Those of you who follow the Lauren's Hope blog may recall me writing earlier this fall about my six-year-old daughter, Julia, and how she was recently diagnosed with a chocoalate allergy (specifically, a cacao allergy). When I tell people Julia is allergic to chocolate, the most common response from adults is something completely reasonable and calm like this: "Chocolate? She's allergic to chocolate?! I would DIE." So, I've learned to phrase it differently, especially when Julia is within earshot. I say, "Julia is allergic to chocolate, and boy, removing it from her diet has made her feel so much better! And she's trying lots of great new flavors now!" or something similar, and that's helping my daughter stay positive about it while giving adults the cue that I'd appreciate them doing so too.
But now it's Halloween.
Our first Halloween with this food allergy issue. It's a tough one. Yes, we'll still go trick-or-treating. I'll just carry her Epipen (below, with our Lauren's Hope Small Fun Glass medical ID bracelet) and my cell phone, and I'll be very mindful of what treats she can open and eat.
Outside of trick-or-treating, I'm buying some "safe" treats to swap out after she gathers all her loot, and I'm taking some non-chocolate, allergy-friendly treats to school so she doesn't feel left out there, either. That's all well and good, but what about when I'm not around? What about when she's with friends at lunch or at after-school care the week after Halloween and everyone is bringing in that daily piece of candy and swapping around the table? This is where even young kids need to learn to self-advocate and spot (un)safe treats.
Here's our plan:
1. We talk about "safe" and "unsafe" foods. Julia came home one day telling me she had lollipops with her friend, and that she knew that was ok because they aren't chocolate. It occured to me that she didn't know some lollipops, like Tootsie Pops, have chocolate(ish) stuff in them. So now, we talk about asking an adult about ANY food that didn't come from Mommy and reminding them about her allergy.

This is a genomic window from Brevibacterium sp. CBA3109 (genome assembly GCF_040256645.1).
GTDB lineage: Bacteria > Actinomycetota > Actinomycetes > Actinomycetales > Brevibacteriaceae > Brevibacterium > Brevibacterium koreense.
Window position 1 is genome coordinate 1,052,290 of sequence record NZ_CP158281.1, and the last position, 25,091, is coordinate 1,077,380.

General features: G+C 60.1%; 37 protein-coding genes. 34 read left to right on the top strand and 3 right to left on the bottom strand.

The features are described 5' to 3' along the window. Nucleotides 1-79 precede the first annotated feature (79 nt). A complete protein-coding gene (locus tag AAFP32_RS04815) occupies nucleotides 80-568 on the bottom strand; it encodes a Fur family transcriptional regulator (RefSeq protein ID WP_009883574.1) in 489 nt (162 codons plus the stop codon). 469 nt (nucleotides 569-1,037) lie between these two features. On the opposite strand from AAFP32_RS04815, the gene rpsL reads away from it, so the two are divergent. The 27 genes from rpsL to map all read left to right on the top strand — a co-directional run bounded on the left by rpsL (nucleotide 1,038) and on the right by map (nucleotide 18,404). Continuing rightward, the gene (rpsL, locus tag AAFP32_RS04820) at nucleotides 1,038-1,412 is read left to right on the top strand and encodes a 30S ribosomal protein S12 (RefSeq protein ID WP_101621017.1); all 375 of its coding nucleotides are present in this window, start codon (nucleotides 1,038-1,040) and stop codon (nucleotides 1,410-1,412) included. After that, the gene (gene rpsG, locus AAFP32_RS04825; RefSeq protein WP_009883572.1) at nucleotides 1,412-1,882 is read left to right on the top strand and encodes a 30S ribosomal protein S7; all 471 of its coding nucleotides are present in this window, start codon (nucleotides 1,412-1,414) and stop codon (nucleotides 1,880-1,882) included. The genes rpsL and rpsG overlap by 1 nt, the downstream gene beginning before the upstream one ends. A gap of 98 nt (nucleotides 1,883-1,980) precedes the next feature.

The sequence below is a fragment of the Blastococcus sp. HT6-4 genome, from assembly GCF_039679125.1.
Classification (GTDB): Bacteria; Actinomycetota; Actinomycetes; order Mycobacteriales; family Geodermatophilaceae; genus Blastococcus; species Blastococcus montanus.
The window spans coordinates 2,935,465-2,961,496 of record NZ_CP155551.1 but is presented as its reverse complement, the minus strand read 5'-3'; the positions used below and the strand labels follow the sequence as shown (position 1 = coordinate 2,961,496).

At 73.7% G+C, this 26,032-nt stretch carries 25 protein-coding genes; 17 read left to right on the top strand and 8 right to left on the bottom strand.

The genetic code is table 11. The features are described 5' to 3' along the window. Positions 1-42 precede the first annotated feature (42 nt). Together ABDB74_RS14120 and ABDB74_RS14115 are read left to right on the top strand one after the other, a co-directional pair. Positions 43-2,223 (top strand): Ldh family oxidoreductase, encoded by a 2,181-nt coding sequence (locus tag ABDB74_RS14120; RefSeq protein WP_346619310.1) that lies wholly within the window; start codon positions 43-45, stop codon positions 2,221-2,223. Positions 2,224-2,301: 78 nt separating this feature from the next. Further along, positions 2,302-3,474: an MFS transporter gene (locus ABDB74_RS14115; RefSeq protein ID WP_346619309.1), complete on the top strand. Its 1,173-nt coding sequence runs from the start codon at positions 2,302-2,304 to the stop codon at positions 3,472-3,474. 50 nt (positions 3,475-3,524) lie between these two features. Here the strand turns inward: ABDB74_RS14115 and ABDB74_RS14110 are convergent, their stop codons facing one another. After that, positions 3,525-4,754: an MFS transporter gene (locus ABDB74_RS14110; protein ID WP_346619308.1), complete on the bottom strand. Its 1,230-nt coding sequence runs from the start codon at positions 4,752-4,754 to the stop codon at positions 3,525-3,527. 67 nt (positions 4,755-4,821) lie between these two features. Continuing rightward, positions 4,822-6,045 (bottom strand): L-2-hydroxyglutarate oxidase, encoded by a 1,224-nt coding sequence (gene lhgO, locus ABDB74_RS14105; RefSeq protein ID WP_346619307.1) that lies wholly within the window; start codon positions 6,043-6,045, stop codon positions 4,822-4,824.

2. We talk about sharing toys, not food. This is a tough one, as we do always encourage kids to share nicely, but with food, it's really just not a great idea. Between germs, colds, and the many food allergies, intolerances, and sensitivities kids have, I simply encourage my daughter to eat what I send from home and not trade with friends. Bonus: This means she's more involved when we grocery shop because she wants to be sure she has foods she likes. Challenge: This means she's more involved when we grocery shop because she wants to be sure she has foods she likes.
3. We talk about food allergies in front of and with everyone. It's not a secret and, at the same time, we don't try to make it a scary thing. For example, while out to dinner with a friend and his kids recently, the kids all wanted dessert, but everything had chocolate in it. When I explained to the server that Julia has a chocolate allergy, she was very happy to bring her a scoop of vanilla ice cream so she could enjoy dessert with the other kids. When her friend asked if she wanted to try his chocolate sundae, I explained what a chocolate allergy is, and he said something like, "Oh. Ok. Where's my ipod?" Kids. So now, as we head into Halloween, because we've talked about it so much, we feel confident that just about everyone in Julia's daily life knows about her food allergy, and all of the adults around her know where her Epipens are and how to use them.
What do you do to help safeguard your child (or yourself!) from food allergens when there are so many treats and snacks around this time of year and through the holidays? What has and hasn't worked for you in the past? We want to hear from you!